The PEN Ten is PEN America’s weekly interview series. This week, we speak to Peter Ho Davies. A writer of Welsh and Chinese descent, Davies has published the novels The Fortunes (2016) and The Welsh Girl (2007) and the short story collections The Ugliest House in the World (1997) and Equal Love (2000). His work has appeared in Harpers, The Paris Review, and the  Best American Short Stories series. Davies is a recipient of grants from the Guggenheim Foundation and the National Endowment for the Arts, and in 2008, he received the PEN/Malamud Award for Excellence in Short Fiction. 

When did being a writer begin to inform your sense of identity?

Probably from the first moment in my teens when I started to write for myself (i.e. not for teachers). That act feels in retrospect less like a discovery of identity than a (wishful) assertion of one in the sense that I wanted to claim the identity of a writer. That identity may have been appealing in part because I was variously torn in life between my father’s Welshness, my mother’s Chineseness, etc. I feel I began to write about my identity—and grapple with those inheritances—most when I moved to the U.S. from the U.K., partly perhaps thanks to the new perspective afforded by distance, but maybe also because of a sense of the sensitivity and receptivity to issues of identity in U.S. fiction.

Whose work would you like to steal without attribution or consequences?

No one’s! Is this a trick question? Even if I could do it without getting caught. I’d still know I’d stolen it, and quite apart from the ethics of that, it’d sort of defeat the point (and pleasure) of writing as personal expression. Of course, that’s not to say there aren’t many books I admire that I wish I’d written…but part of the pang those books evince is the knowledge that now I can’t write them. Nor is it to deny that I’m as influenced by books I’ve read as any other writer…but I like to think of influence not as stealing, but as a conversation, a response to those who’ve come before.

Obsessions are influences—what are yours?

Identity, identity, identity…and guilt…and shame…those forces that make us want to deny or change our identities.

What’s the most daring thing you’ve ever put into words?

That would be telling! Part of the appeal to me of fiction is the cloak of deniability it provides, the fact that a story can be 1% invention and 99% autobiography and indistinguishable from one that’s 99% invention and 1% autobiography. The hiding in plain sight quality allows for moments of frankness and vulnerability—spaces to speak the unspeakable—that I cherish. Those seem the most daring moments to me, but to point them out seems to dispel some of their power. I think there’s a special engagement for readers, who naturally wonder about the truth or fictiveness within fiction, a kind of double-reading that I value.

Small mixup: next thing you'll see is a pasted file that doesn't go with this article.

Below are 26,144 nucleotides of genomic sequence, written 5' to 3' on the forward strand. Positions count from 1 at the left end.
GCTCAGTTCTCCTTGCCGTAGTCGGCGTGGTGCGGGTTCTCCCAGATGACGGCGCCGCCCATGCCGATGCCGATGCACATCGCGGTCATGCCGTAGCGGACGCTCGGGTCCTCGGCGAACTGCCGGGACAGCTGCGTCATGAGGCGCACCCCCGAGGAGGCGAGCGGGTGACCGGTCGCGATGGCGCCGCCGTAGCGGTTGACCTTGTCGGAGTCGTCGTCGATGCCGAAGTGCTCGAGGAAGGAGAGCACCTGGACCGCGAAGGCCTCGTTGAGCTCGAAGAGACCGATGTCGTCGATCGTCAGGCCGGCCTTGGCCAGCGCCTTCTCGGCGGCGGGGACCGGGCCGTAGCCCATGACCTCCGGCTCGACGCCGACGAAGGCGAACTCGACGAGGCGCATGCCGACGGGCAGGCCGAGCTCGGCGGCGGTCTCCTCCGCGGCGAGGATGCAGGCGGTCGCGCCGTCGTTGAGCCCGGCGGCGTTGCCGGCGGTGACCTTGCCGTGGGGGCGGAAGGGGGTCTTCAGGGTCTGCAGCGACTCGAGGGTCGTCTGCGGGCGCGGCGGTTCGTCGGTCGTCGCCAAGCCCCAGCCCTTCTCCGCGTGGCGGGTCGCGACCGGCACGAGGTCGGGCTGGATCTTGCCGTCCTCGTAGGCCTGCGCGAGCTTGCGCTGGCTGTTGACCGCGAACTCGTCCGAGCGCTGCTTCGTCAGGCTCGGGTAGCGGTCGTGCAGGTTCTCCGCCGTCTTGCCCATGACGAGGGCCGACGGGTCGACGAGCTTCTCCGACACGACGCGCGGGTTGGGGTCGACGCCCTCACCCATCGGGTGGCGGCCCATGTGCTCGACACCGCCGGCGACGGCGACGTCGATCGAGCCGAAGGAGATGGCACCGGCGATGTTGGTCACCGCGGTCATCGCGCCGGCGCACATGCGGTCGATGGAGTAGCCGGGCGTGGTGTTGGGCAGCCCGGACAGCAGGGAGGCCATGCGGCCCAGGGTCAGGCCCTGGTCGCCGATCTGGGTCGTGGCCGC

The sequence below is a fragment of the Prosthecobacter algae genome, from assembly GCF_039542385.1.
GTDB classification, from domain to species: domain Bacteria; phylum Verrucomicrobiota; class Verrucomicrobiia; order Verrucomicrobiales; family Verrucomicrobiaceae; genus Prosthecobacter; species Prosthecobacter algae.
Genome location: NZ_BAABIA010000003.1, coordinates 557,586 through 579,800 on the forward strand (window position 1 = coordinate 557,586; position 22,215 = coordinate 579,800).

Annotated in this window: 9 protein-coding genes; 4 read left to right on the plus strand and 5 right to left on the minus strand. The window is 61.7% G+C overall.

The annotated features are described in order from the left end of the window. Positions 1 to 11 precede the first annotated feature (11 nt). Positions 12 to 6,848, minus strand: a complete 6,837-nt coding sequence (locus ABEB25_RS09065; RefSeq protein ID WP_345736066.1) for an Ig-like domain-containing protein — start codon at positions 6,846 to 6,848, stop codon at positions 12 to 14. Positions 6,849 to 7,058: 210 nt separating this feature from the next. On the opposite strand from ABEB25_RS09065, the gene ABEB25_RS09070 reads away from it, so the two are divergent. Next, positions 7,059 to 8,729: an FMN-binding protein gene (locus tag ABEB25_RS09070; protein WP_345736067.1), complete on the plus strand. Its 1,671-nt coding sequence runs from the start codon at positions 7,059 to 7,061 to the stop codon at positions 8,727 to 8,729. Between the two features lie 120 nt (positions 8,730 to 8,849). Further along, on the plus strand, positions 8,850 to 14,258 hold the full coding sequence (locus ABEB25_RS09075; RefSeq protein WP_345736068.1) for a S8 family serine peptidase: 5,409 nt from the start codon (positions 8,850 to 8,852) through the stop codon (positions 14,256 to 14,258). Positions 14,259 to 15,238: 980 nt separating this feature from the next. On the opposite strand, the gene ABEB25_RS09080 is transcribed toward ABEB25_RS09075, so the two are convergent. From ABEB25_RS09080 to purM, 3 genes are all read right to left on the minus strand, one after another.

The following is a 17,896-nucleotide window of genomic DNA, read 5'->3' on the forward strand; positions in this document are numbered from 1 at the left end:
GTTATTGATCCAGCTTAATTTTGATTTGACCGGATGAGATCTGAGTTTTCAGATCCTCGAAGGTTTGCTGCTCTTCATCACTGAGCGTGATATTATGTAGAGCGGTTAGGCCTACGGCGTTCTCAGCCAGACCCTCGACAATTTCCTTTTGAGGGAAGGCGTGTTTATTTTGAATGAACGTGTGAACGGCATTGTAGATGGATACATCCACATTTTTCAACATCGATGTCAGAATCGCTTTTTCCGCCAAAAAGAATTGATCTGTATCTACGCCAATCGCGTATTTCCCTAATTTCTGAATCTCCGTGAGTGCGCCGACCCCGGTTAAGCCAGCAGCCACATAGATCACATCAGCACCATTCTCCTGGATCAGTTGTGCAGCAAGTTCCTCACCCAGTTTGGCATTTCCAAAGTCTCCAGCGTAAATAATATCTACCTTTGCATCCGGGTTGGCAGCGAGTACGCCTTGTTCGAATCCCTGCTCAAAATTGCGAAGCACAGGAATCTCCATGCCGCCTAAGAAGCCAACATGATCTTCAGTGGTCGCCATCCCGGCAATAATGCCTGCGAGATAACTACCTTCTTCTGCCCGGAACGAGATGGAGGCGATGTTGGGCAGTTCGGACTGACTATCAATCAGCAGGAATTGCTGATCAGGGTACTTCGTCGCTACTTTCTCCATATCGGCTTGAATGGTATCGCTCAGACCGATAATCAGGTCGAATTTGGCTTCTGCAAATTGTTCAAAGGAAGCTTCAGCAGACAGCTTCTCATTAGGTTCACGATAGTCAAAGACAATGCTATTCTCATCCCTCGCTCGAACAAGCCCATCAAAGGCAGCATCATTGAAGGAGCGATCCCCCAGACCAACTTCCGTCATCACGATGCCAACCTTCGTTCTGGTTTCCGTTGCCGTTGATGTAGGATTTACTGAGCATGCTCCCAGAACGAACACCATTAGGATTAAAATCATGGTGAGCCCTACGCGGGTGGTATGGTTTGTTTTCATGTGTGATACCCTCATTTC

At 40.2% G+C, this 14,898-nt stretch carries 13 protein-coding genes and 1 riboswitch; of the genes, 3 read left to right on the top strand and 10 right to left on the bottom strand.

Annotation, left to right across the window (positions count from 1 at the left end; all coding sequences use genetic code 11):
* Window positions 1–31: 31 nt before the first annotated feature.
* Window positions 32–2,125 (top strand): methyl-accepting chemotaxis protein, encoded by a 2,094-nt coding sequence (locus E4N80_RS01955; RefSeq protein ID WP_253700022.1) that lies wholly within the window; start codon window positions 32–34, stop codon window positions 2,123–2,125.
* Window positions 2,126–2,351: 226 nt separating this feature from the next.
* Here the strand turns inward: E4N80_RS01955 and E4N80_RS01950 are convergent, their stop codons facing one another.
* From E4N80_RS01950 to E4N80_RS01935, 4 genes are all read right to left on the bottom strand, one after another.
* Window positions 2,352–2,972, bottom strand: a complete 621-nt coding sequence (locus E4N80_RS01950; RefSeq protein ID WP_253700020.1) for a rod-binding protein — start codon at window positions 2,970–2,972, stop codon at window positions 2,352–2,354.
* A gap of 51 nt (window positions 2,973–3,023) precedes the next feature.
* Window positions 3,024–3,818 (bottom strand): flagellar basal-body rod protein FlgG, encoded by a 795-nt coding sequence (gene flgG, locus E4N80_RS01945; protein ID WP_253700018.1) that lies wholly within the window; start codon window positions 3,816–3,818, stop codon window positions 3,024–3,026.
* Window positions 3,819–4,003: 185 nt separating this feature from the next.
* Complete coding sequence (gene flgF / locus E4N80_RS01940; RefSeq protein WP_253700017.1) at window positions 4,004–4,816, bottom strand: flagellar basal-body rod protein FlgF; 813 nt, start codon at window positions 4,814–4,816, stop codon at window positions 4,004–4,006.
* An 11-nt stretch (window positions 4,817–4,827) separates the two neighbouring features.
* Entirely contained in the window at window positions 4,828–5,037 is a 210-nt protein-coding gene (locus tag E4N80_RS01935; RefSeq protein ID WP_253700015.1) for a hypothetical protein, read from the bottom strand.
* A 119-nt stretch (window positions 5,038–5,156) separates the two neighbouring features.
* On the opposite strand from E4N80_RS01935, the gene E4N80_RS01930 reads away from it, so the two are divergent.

When, if ever, is censorship acceptable?

When it’s self-censorship, perhaps. Writers decide all the time to not publish—often for the simple reason that they’re not happy with a piece of work, but perhaps also if they feel the writing is ethically problematic. What I try to resist is the self-censorship that stops us even trying to write something. That to my mind closes down the possibility too soon. The decision point comes after the writing, not before.

What is the responsibility of the writer?

Truth. Or at least honesty—the telling of the truth as one sees it. But those can feel sweeping, even abstract, concepts. My version of it (today at least) might be: Empathic imagination extended to others as well as the self (which is to say a search for truth).

While the notion of the public intellectual has fallen out of fashion, do you believe writers have a collective purpose?

Writing is an exercise in individual expression and writers all, I think, yearn to say something distinctive, something previously unsaid. That perhaps mitigates against collective purpose, or at least agreement, but I do think there’s a shared urge to interpret and understand reality.

Have you ever been arrested? Care to discuss?


What book would you send to the leader of a government that imprisons writers?

The implication is that a book might change such a leader’s mind, and I’m not sure I believe that, sadly…what I would like to do is send such a leader the work of one the writers he (or she) has imprisoned. Were I one of those writers I think it would be some solace to speak back to the person imprisoning and silencing me. I’ve little faith that such a leader would read such a book, mind you. My second choice would be to send a children’s book—not to change the leaders mind, but to inculcate the habit of reading in his/her children…

Where is the line between observation and surveillance?

Observation feels like the activity of an individual. We all observe—writers especially, perhaps—it’s a large part of how we understand others, and the world. Surveillance to me seems more comprehensive, more intrusive, and more the activity of a group than an individual. People observe, organizations (states, say) surveil. There’s an imbalance. Individuals observe and are observed, but the individual who is surveilled is one, observed by an implied many, and likely unable to return a gaze that may well be secretive. Observation, in that sense, feels at least potentially mutual; surveillance seems one sided and implies an imbalance of power.